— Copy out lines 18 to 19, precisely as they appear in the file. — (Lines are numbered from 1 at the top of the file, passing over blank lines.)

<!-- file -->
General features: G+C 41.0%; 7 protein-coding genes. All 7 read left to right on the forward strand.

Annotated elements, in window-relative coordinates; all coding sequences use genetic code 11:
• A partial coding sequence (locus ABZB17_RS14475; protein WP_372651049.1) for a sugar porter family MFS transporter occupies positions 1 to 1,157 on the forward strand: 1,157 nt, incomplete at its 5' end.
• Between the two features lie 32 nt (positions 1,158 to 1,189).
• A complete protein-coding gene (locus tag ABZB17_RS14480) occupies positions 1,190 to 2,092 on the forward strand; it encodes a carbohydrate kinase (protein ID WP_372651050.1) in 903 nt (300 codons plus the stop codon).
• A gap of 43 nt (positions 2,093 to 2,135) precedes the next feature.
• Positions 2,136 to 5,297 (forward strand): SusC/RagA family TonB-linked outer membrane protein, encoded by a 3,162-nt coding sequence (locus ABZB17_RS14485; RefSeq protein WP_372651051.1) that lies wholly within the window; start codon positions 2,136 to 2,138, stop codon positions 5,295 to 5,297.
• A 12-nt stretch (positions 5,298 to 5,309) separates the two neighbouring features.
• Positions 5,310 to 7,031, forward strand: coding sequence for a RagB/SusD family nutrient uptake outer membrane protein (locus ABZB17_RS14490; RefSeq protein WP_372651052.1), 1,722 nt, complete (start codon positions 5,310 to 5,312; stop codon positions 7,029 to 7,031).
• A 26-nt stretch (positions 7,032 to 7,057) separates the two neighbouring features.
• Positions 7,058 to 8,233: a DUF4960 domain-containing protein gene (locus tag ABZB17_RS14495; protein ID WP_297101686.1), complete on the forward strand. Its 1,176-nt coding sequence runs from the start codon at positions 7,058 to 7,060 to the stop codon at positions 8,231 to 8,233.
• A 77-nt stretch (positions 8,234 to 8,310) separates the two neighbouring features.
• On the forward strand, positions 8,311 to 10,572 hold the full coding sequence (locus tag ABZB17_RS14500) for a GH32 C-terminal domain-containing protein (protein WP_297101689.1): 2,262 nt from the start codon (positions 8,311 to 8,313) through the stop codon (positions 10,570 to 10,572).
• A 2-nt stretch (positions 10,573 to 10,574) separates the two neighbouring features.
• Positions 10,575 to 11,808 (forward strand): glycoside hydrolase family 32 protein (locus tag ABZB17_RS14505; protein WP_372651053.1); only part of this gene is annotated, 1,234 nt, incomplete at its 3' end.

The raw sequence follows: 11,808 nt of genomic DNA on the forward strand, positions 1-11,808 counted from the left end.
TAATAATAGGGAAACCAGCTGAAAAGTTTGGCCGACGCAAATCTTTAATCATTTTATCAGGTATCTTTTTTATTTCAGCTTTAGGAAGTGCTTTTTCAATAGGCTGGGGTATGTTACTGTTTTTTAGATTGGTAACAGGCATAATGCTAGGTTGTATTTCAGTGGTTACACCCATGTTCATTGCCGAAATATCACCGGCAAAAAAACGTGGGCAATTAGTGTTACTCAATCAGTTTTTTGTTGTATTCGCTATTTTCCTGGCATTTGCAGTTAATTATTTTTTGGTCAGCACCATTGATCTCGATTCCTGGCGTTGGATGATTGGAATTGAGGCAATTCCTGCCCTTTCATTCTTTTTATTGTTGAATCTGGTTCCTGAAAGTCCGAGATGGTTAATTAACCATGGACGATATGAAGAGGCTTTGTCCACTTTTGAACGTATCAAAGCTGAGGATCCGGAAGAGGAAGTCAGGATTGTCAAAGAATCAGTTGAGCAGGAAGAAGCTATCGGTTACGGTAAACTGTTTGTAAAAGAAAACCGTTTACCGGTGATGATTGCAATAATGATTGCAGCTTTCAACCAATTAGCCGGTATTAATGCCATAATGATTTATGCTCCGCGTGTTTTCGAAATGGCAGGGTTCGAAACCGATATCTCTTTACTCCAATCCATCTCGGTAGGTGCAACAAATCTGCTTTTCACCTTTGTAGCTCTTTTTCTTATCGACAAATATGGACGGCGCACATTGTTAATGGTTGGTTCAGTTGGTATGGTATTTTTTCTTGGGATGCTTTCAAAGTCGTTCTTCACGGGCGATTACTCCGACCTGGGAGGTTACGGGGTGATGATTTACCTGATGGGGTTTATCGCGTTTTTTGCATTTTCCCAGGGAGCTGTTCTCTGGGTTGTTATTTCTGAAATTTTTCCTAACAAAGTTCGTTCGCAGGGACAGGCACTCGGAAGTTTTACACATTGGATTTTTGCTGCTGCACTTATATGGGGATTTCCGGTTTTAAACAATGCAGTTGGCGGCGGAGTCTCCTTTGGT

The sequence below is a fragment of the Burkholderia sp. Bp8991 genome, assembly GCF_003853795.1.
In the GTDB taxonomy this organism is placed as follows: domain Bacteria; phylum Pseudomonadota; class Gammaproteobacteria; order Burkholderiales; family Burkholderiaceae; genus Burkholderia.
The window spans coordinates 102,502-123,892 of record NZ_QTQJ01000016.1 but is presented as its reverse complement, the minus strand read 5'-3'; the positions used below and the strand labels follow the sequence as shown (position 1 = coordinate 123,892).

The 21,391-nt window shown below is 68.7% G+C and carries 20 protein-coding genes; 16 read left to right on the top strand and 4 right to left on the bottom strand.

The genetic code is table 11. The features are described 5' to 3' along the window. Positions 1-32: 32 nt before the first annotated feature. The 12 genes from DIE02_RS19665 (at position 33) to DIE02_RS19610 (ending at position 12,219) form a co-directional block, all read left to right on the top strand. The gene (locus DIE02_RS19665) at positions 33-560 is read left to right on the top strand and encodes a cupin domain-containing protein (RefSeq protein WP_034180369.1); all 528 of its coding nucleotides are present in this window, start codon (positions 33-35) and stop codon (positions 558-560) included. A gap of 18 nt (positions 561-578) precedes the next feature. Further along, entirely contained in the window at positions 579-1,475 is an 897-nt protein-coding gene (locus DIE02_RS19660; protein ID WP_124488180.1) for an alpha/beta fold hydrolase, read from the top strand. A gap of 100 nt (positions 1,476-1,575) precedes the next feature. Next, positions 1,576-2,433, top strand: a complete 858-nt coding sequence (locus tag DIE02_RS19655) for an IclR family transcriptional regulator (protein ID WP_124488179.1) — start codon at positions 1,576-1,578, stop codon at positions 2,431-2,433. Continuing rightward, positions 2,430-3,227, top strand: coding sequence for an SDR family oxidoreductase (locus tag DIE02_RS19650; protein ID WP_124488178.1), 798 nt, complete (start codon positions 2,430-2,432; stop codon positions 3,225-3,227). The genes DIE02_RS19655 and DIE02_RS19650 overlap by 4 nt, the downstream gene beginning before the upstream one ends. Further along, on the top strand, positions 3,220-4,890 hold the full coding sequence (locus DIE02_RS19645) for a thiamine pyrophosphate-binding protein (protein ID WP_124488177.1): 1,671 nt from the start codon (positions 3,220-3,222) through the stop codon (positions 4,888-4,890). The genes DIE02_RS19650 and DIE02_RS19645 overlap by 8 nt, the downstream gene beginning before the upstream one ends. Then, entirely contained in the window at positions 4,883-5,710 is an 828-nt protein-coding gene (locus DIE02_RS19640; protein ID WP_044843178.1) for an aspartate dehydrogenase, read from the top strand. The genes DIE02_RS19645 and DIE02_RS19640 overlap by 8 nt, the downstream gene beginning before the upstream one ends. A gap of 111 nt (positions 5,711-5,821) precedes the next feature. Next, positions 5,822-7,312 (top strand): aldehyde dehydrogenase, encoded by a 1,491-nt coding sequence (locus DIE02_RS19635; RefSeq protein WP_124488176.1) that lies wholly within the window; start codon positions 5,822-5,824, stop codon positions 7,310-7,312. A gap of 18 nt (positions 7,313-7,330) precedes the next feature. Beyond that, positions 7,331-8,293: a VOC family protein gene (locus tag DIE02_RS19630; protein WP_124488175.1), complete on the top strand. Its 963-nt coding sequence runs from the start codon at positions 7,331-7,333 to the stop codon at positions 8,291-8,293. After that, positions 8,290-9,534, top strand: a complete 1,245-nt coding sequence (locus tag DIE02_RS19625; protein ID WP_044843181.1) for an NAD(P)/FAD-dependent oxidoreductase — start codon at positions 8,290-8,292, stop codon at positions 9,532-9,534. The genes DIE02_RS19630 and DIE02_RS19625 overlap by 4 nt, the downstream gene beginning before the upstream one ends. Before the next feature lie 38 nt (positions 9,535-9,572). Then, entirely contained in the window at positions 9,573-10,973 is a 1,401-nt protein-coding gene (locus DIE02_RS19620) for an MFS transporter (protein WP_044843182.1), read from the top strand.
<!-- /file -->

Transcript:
The sequence below is a fragment of the Burkholderia sp. Bp8991 genome, assembly GCF_003853795.1.
In the GTDB taxonomy this organism is placed as follows: domain Bacteria; phylum Pseudomonadota; class Gammaproteobacteria; order Burkholderiales; family Burkholderiaceae; genus Burkholderia.